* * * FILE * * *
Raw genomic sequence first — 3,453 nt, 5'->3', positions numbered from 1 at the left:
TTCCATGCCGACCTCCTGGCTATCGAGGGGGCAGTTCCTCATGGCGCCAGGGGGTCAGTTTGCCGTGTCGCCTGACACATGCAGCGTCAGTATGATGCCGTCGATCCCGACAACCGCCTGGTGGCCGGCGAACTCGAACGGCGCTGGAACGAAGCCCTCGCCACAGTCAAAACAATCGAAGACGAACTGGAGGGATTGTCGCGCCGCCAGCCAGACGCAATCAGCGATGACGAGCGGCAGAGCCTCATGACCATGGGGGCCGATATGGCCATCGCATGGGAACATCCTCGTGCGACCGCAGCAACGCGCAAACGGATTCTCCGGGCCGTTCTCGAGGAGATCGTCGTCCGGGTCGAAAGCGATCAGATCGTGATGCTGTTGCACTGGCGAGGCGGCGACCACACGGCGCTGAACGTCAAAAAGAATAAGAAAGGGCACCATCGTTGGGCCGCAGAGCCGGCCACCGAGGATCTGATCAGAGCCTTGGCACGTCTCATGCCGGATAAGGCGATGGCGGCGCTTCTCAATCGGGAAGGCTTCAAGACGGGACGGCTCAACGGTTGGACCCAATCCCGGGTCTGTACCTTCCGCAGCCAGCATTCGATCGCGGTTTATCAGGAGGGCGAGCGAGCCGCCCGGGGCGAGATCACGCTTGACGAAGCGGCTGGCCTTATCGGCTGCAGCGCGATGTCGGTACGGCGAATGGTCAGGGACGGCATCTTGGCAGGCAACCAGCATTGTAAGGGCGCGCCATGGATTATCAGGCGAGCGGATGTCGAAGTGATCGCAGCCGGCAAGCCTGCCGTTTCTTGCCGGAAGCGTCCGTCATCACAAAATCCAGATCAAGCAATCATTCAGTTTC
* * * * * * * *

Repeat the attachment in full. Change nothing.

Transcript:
Raw genomic sequence first — 3,453 nt, 5'->3', positions numbered from 1 at the left:
TTCCATGCCGACCTCCTGGCTATCGAGGGGGCAGTTCCTCATGGCGCCAGGGGGTCAGTTTGCCGTGTCGCCTGACACATGCAGCGTCAGTATGATGCCGTCGATCCCGACAACCGCCTGGTGGCCGGCGAACTCGAACGGCGCTGGAACGAAGCCCTCGCCACAGTCAAAACAATCGAAGACGAACTGGAGGGATTGTCGCGCCGCCAGCCAGACGCAATCAGCGATGACGAGCGGCAGAGCCTCATGACCATGGGGGCCGATATGGCCATCGCATGGGAACATCCTCGTGCGACCGCAGCAACGCGCAAACGGATTCTCCGGGCCGTTCTCGAGGAGATCGTCGTCCGGGTCGAAAGCGATCAGATCGTGATGCTGTTGCACTGGCGAGGCGGCGACCACACGGCGCTGAACGTCAAAAAGAATAAGAAAGGGCACCATCGTTGGGCCGCAGAGCCGGCCACCGAGGATCTGATCAGAGCCTTGGCACGTCTCATGCCGGATAAGGCGATGGCGGCGCTTCTCAATCGGGAAGGCTTCAAGACGGGACGGCTCAACGGTTGGACCCAATCCCGGGTCTGTACCTTCCGCAGCCAGCATTCGATCGCGGTTTATCAGGAGGGCGAGCGAGCCGCCCGGGGCGAGATCACGCTTGACGAAGCGGCTGGCCTTATCGGCTGCAGCGCGATGTCGGTACGGCGAATGGTCAGGGACGGCATCTTGGCAGGCAACCAGCATTGTAAGGGCGCGCCATGGATTATCAGGCGAGCGGATGTCGAAGTGATCGCAGCCGGCAAGCCTGCCGTTTCTTGCCGGAAGCGTCCGTCATCACAAAATCCAGATCAAGCAATCATTCAGTTTC